When masters design golf courses, those courses often become destinations in their own right. Discover some of the world’s finest greens and fairways — and the inspiration behind them.
The unmatched thrill of a drive sent straight down the middle of the fairway. The perfectly planned putt that earns you an eagle. These are some the things that keep golfers coming back time and again. And there may be no better way to experience the magic of the game than on a course designed by a pro. Here, golf greats Jack Nicklaus, Arnold Palmer, Greg Norman, Robert Trent Jones Jr. and Tom Fazio explain what goes into creating some of the world’s finest courses.
The differences between golf courses are practically infinite, and each designer has a unique style. Tee locations, green sizes, depth of bunkers, turf types and water hazards combine to provide the personality of a course, which then reacts differently to weather and seasons, making each day on any given course unique. “I have always tried not to have a style that is immediately recognized,” Arnold Palmer told Golf Course Architecture. “I like to think we are doing courses that are different in style and structure, and that we are constantly doing new things in the design of our courses to give players an opportunity to try different golf shots. Not necessarily difficult, but something that is fun to play.”
Where to play: Palmer’s unique style is on display at The Ritz-Carlton, Half Moon Bay, where the Old Course offers traditional parkland play perched atop dramatic oceanside cliffs and views that rival Pebble Beach.
The best architects use existing site features to develop the course’s character, allowing nature’s designs to lead the way, and the best courses are a result of proper landscape management. “Like a good tailor, a [golf course] routing plan must fit well to wear well,” said Robert Trent Jones Jr. “If it’s cut wrong to begin with, the garment will never wear well.”
To this, courses should reflect the best of the site without overshadowing nature’s beauty, and each hole should have variety, but the course should feel like one cohesive set of 18. “We begin each new golf course design with a least-disturbance approach,” Greg Norman told Today’s Golfer. “Our design team dedicates time and effort to finding the most desirable natural features of a site and incorporates them into the routing.”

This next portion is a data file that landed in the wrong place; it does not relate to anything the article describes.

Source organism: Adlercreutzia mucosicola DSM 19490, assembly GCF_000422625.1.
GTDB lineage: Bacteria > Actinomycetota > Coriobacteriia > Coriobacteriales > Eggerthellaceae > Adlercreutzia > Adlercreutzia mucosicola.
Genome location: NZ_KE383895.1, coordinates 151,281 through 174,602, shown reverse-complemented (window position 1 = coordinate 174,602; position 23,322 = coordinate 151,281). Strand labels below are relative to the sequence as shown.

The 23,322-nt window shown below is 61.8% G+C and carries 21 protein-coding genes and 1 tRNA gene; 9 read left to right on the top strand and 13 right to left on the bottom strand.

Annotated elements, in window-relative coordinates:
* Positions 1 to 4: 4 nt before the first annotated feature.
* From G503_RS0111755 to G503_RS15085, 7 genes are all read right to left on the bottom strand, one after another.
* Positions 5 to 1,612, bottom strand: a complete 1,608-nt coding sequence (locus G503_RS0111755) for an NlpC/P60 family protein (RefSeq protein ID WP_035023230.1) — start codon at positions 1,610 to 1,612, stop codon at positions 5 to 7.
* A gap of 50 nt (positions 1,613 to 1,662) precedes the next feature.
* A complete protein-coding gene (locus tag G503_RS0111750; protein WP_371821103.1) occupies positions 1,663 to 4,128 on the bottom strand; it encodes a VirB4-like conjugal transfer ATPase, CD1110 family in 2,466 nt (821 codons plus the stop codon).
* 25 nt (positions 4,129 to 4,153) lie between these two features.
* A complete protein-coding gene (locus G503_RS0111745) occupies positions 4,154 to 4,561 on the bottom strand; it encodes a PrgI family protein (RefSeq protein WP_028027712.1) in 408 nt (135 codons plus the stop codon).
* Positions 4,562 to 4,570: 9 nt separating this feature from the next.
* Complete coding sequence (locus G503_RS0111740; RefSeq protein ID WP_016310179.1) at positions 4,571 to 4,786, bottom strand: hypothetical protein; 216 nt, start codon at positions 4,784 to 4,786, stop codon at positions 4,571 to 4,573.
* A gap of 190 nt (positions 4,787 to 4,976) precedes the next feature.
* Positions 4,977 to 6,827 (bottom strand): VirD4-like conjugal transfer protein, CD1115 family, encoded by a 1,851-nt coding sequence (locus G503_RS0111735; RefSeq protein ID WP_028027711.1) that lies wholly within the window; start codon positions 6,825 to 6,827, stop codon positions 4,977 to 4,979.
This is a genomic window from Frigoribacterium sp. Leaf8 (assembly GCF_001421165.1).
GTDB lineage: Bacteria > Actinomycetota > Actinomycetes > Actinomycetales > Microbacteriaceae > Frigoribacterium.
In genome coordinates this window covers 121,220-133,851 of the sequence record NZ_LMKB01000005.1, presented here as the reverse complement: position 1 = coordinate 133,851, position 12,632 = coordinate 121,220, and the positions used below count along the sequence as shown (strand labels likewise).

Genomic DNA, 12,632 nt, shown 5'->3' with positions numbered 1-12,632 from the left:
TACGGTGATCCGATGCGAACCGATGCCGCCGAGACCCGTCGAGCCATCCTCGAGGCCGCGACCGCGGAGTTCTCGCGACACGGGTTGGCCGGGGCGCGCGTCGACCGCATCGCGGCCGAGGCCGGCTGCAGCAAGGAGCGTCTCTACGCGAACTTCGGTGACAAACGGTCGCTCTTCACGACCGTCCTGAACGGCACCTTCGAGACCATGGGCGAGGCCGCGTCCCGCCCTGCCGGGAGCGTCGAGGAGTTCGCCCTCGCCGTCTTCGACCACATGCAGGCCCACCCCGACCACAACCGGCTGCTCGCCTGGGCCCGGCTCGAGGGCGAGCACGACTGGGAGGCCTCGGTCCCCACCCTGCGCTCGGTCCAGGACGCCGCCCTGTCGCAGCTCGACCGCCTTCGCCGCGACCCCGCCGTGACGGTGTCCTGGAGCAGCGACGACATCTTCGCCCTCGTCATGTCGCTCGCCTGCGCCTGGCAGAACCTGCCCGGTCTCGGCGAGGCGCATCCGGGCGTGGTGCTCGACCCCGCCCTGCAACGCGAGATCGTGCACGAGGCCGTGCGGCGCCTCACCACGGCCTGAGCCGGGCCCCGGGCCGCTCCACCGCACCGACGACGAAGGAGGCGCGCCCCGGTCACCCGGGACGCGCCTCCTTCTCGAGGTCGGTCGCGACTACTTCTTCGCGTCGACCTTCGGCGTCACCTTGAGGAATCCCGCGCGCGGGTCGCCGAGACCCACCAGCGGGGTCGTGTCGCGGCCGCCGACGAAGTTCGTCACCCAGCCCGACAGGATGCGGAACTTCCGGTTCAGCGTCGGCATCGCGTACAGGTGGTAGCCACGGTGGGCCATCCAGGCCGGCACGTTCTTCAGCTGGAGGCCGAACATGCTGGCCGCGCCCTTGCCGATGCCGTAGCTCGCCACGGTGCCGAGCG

Where to play: Set amid a Certified Audobon Cooperative Sanctuary, Grande Lakes in Orlando blends seamlessly into Florida’s landscape. Wide fairways offer a bit of balance to the strategically placed hazards.
In addition to natural beauty and challenging terrain, pro-designed courses stand out from the rest due to their player-centric philosophy. No one knows the mental stamina required by the game better than the people who have won major tournaments like the Masters and the U.S. Open. “My No. 1 goal in terms of creating individual shot values is to make the player use his mind ahead of his muscles — to control his emotions sufficiently to really think through his options before drawing a club from the bag,” Jack Nicklaus explained in his memoir, My Story.
Where to play: Originally designed for the Match Play Championship, the Golf Club at Dove Mountain in southern Arizona is home to some of Nicklaus’ most dramatic greens, as well as 27 holes of unique challenges and breathtaking views of desert landscape.
As courses around the world continue to elevate, so do players’ expectations. Course designers are pushed to create experiences with major landmarks like Pebble Beach and Augusta as their benchmarks. The end result? Better golf all around the world. "The industry of golf design and construction has elevated to a point, for me, in the decades I've been involved, it's shocking to me that we've evolved that much, relative to the expectations,” Tom Fazio explained to Golf Digest. “People expect something new — as it is to rankings and comparisons. Anything that's new is always how you compare it to somewhere else. Someone goes and plays somewhere, and people want to compare it to Pebble Beach or Pine Valley. We've evolved to that — we expect the very best.”
Where to play: Tucked away among towering Georgia oaks are five courses designed by four of the game’s best-known architects: Rees Jones, Jack Nicklaus, Tom Fazio and Bob Cupp. The Jack Nicklaus-designed course, Great Waters, has been named one of the best courses in Georgia, second only to Augusta National.